May 12th, 1992
Sergeant Gary A. Gaboury, a Patrol Commander at the Shaftsbury barracks, and a member of the State Police Dive Team, was killed on May 12th, 1992.
Sergeant Gaboury was killed while attempting to recover the body of a swimmer that had drowned in the notorious Huntington Gorge in Richmond.
"I don't know if you know it or not, but you have one damn fine police officer."
- from a Letter of Commendation about Sgt Gaboury from Mrs. P. McCrae
Eulogy Delivered by Sergeant Paul Barci
Thank you Father DeMasi for presiding over this Mass and helping us deal with this tragedy. This ceremony has been a celebration of Gary’s life, not a mourning of his death. I am honored to have been asked to speak about Gary and how we all feel about him. I want to extend the condolences of hundreds of people to Gary’s Gramma Beaulieu, his mother Solange, his aunts Anita and Rene, his uncle Ollie, his sister Roxanne, his brother Keith, his wife Karen, his former wife Peg, his children; Gary, Scott and Stephanie, and all other family members.
There are 3 rules to public speaking, they are:
Rule #1, tell them what you’re going to tell them. I’m going to tell you that Gary Gaboury was a damn fine son, brother, husband, father, police officer, and friend.
Rule # 2, tell them. And Rule # 3, Tell them what you told them.
There are some common clichés often espoused at young men’s funerals, especially for police officers, and they are: #1 Someone’s got to take the point, and #2: The good die young.
We have become a society of superlatives. Descriptions given of people and their actions are commonly elevated beyond their true significance. Athletes are “superstars”, performers are “megastars”. We as a society have taken to expound on one aspect of a person’s life. We elevate average and common actions to a higher plane of “superness”.
All who knew Gary knew that he lived his life in a truly superlative manner. To call him an exemplary police officer would be accepted by all who knew him in that role in his life. This, however, was but a part of his life-being. However significant his police career was, it was only a part of the definition of Gary’s existence.
To describe Gary and the impact he had on people he touched, I have chosen a small portion of a letter of commendation received by Trooper Gary Gaboury. This statement was extracted from a letter from a Mrs. P. McCrae. I do not know Mrs. McCrae or what service Gary provided her.
Knowing Gary, it could have as equally been giving her directions to Kmart as pulling her from a burning car after a crash. The impact of Gary’s contact with her caused her to write, “I don’t know if you know it or not, but you have one damn fine police officer.” Yes, Mrs. McCrae, we know.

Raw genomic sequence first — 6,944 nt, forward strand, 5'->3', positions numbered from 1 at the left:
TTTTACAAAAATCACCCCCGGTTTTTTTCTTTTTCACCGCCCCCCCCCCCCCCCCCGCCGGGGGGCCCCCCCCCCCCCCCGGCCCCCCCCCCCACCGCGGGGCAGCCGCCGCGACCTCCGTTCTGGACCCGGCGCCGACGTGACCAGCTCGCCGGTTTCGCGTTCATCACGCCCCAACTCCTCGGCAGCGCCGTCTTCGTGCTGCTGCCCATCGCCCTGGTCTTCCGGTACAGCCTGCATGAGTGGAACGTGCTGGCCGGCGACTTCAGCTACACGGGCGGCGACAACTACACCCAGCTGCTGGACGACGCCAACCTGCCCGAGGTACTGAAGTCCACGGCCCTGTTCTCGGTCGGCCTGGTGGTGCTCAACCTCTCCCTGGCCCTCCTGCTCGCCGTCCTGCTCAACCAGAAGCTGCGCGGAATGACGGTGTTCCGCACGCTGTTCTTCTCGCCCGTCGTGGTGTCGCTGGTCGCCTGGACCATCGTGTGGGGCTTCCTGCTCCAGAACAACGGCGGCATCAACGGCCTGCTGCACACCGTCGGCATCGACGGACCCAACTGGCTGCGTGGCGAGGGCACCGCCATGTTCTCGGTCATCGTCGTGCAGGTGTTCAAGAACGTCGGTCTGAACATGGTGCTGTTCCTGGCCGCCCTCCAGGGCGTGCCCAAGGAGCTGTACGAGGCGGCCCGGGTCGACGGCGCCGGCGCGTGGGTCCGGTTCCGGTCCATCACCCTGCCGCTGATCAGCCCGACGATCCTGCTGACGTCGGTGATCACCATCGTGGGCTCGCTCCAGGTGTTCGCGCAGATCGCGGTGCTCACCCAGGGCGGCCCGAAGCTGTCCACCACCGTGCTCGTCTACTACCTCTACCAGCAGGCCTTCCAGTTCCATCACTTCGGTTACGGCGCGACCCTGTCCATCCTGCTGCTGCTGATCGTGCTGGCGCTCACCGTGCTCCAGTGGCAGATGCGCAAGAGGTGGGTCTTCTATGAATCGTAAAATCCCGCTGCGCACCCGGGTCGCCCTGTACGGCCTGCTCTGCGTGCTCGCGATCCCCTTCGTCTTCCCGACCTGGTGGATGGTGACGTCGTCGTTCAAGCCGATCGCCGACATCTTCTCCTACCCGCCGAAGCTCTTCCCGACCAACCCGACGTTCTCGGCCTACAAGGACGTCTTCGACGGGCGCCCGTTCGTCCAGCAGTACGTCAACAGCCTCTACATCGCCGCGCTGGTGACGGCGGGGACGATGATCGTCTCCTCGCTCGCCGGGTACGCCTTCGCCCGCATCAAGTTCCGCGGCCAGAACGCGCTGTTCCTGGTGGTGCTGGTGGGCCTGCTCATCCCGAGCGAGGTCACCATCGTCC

When Gary’s father was ill we talked about his immediate family and how the illness factored into that portion of his life. He told me about his concern for his mother and how she had to deal with the situation daily and difficulties she was now bearing. He traveled to New Jersey as often as he could, taking his children with him whenever possible so they could maintain a relationship with Grandpa Ray. He told me about the pain he felt, and when his dad did pass away how he wanted his mother to continue living her life to the fullest and have her be involved with his family and his life in Vermont. The day he heard of his father’s passing, he himself was living life to the fullest. I know this because we were playing volleyball together in a tournament.
I have had conversations in the last two days with Solange in which she confessed to me that she has not heeded the advice given to her by Gary. Solange, I implore you to follow in the sound advice Gary gave you. Also, let these words guide you in the days to come Karen.
In fact, when I lost my mom recently, Gary and I had a conversation about how our generation had come of its own. Like most of our day-to-day talks it was a combination of police story, thirty-something, and the Three Stooges, with a little mid-life crisis thrown in. They usually ended with us laughing about the impossibility of it all.
His immediate family was of great importance to him. Solange has told me of the love and respect he had for his Gramma Beaulieu and his aunts and uncles. I have met his sister and brother in person only briefly, but having heard Gary talk about them I know of his concern and love for both Roxanne and Keith.
Gary loved spending time with his wife and children. His first marriage was blessed with two fine young sons, Gary and Scott. His later marriage to Karen was similarly blessed with the birth of their daughter, Stephanie. The first time I saw Stephanie was with Karen and Gary at a volleyball game. She was about the size of a keeper largemouth bass and Gary was the “proud papa”.
I had the pleasure of being with Gary and the boys on several occasions, usually on fishing expeditions. He always interacted with his sons in such a way as to mold them into respectable, responsible, honest, decent people, a mold in which his own life was cast and from which he never wavered.
Perhaps the most fitting example of Gary’s love for Karen and the children is an example he provided himself. In April of this year, he and his family went on a vacation to California. He sent a postcard to the barracks; most Troopers do when they’re far away from work. The written note on the back of the card spoke only of the fun and pleasure he was having with his family. He wrote, “Having a great time at San Diego Zoo, Sea World, Tijuana, Mexico, etc. Today is Stephanie’s birthday, so we are going to Disneyland.” He wrote as everyone does about the beautiful California weather and hectic traffic. He closed with the following: “Steph, the boys, and Karen are enjoying themselves as well.” Gary never let them away from his thoughts. It wasn’t HIS vacation, it was THEIR vacation.